To figure out whether either of Negreanu’s lines are approximately correct, and whether there’s much of a difference between 28 and 30, the first thing we need to ask ourselves is what we would expect the age distribution of champions to look like if the Main Event were a thing we could repeat many times.

The rate at which players of various ages would win can be broken down as the product of two separate curves; the overall demographic curve of Main Event entrants, and the statistical edge you’d expect to be enjoyed by an average player of a given age.

Fortunately, the WSOP releases demographic information about the Main Event, so we can answer the first question exactly. The average age last year was just a hair under 40, but the largest five-year age bracket was 26-30, with players in that range making up nearly a quarter of the field. No median is specified, but it would fall somewhere towards the low end of the 36-40 bracket. In other words, we have a skewed distribution with a large number of players in their late 20s and early 30s, but a long tail of older people pulling the mean and median upwards.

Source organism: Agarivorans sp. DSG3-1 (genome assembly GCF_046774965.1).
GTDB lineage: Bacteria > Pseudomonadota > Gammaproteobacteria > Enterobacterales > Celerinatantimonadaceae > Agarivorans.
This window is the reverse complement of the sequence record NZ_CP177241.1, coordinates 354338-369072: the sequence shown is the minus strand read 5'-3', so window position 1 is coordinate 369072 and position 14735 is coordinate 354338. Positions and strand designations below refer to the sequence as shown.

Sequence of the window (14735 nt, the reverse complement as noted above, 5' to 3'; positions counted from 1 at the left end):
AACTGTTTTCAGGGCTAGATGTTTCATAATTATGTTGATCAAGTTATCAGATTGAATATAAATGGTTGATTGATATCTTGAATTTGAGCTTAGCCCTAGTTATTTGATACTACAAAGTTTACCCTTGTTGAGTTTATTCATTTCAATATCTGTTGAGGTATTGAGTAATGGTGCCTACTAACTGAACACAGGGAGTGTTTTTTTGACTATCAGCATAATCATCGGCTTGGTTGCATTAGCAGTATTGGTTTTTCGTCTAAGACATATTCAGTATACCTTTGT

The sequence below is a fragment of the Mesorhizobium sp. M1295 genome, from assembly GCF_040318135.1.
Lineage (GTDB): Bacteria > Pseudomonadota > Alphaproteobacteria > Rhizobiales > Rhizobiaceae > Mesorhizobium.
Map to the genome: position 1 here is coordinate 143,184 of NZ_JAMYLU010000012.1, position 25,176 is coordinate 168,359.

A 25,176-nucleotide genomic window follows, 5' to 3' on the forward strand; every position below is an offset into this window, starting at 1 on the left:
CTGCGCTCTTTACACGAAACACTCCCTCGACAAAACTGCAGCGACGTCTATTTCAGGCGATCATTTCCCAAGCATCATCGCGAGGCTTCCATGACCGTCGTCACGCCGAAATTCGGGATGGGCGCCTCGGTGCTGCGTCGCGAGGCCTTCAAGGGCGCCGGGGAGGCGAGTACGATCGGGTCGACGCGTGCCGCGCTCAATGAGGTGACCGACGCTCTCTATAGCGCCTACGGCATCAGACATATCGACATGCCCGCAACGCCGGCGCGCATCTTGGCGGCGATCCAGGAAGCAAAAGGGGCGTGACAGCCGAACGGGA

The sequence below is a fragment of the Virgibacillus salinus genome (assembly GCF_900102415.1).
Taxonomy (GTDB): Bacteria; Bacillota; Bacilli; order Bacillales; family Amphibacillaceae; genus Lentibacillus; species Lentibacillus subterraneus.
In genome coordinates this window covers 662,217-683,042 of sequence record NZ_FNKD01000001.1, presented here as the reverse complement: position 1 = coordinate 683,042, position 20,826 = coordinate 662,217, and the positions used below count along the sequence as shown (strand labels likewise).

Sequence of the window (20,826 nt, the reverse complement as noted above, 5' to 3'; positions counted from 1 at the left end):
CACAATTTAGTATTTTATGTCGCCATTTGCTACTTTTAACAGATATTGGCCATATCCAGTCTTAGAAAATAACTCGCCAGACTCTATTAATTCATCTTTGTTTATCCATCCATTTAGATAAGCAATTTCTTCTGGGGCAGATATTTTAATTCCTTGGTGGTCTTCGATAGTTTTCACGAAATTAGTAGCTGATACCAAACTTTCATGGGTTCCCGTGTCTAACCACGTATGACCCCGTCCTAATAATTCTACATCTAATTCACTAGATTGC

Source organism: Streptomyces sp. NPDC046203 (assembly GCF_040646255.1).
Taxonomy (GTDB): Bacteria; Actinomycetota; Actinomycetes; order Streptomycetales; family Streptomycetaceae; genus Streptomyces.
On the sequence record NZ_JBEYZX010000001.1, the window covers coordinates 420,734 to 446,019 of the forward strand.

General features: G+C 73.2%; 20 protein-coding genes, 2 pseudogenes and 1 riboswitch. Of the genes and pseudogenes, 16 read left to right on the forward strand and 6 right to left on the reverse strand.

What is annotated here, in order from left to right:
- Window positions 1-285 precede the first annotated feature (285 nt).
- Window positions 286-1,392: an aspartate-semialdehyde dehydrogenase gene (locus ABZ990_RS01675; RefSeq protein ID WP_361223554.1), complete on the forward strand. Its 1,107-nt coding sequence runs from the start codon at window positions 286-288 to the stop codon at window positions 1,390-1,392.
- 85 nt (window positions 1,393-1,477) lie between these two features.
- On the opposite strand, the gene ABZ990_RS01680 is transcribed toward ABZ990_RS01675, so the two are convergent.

If all players were of equal skill and style, then, you’d expect the line to be something like 37, but historical data suggests that this would be a serious overestimate. If we define the “modern era” of the Main Event as beginning in 2003, the year Chris Moneymaker won, then there has never been a champion older than 40, and only four who’ve been older than 30. The last and oldest of these was Jerry Yang, who won in 2007, at age 40; since him, every champion has been in his early to mid-20s. The oldest champion since Yang, as crazy as it sounds to say, is Martin Jacobson, who won at the ripe old age of 26.